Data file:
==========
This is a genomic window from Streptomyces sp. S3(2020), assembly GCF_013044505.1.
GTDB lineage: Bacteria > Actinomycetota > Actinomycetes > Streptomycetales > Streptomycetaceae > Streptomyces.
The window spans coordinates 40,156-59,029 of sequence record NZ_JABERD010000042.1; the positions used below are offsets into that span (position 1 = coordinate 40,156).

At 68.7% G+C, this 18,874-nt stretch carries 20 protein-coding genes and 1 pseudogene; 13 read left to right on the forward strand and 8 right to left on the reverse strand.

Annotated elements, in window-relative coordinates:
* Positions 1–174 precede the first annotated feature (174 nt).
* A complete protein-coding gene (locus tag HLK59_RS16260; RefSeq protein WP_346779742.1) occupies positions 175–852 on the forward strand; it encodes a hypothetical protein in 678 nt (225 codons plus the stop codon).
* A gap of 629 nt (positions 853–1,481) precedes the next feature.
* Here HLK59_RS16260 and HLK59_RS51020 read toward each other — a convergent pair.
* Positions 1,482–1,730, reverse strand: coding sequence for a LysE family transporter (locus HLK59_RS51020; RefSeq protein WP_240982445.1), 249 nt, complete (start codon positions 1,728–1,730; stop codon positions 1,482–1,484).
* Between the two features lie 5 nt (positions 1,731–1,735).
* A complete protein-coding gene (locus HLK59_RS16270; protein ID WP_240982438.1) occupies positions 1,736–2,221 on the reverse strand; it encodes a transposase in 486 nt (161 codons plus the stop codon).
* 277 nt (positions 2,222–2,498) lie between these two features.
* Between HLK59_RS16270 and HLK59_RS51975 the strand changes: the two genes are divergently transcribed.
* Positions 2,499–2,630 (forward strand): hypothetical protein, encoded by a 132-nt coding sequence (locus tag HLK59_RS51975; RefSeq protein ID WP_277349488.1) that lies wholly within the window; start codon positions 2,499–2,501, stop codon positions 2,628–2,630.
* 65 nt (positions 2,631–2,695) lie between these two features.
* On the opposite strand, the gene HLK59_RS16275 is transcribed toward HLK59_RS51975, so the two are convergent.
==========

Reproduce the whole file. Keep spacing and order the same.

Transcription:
This is a genomic window from Streptomyces sp. S3(2020), assembly GCF_013044505.1.
GTDB lineage: Bacteria > Actinomycetota > Actinomycetes > Streptomycetales > Streptomycetaceae > Streptomyces.
The window spans coordinates 40,156-59,029 of sequence record NZ_JABERD010000042.1; the positions used below are offsets into that span (position 1 = coordinate 40,156).

At 68.7% G+C, this 18,874-nt stretch carries 20 protein-coding genes and 1 pseudogene; 13 read left to right on the forward strand and 8 right to left on the reverse strand.

Annotated elements, in window-relative coordinates:
* Positions 1–174 precede the first annotated feature (174 nt).
* A complete protein-coding gene (locus tag HLK59_RS16260; RefSeq protein WP_346779742.1) occupies positions 175–852 on the forward strand; it encodes a hypothetical protein in 678 nt (225 codons plus the stop codon).
* A gap of 629 nt (positions 853–1,481) precedes the next feature.
* Here HLK59_RS16260 and HLK59_RS51020 read toward each other — a convergent pair.
* Positions 1,482–1,730, reverse strand: coding sequence for a LysE family transporter (locus HLK59_RS51020; RefSeq protein WP_240982445.1), 249 nt, complete (start codon positions 1,728–1,730; stop codon positions 1,482–1,484).
* Between the two features lie 5 nt (positions 1,731–1,735).
* A complete protein-coding gene (locus HLK59_RS16270; protein ID WP_240982438.1) occupies positions 1,736–2,221 on the reverse strand; it encodes a transposase in 486 nt (161 codons plus the stop codon).
* 277 nt (positions 2,222–2,498) lie between these two features.
* Between HLK59_RS16270 and HLK59_RS51975 the strand changes: the two genes are divergently transcribed.
* Positions 2,499–2,630 (forward strand): hypothetical protein, encoded by a 132-nt coding sequence (locus tag HLK59_RS51975; RefSeq protein ID WP_277349488.1) that lies wholly within the window; start codon positions 2,499–2,501, stop codon positions 2,628–2,630.
* 65 nt (positions 2,631–2,695) lie between these two features.
* On the opposite strand, the gene HLK59_RS16275 is transcribed toward HLK59_RS51975, so the two are convergent.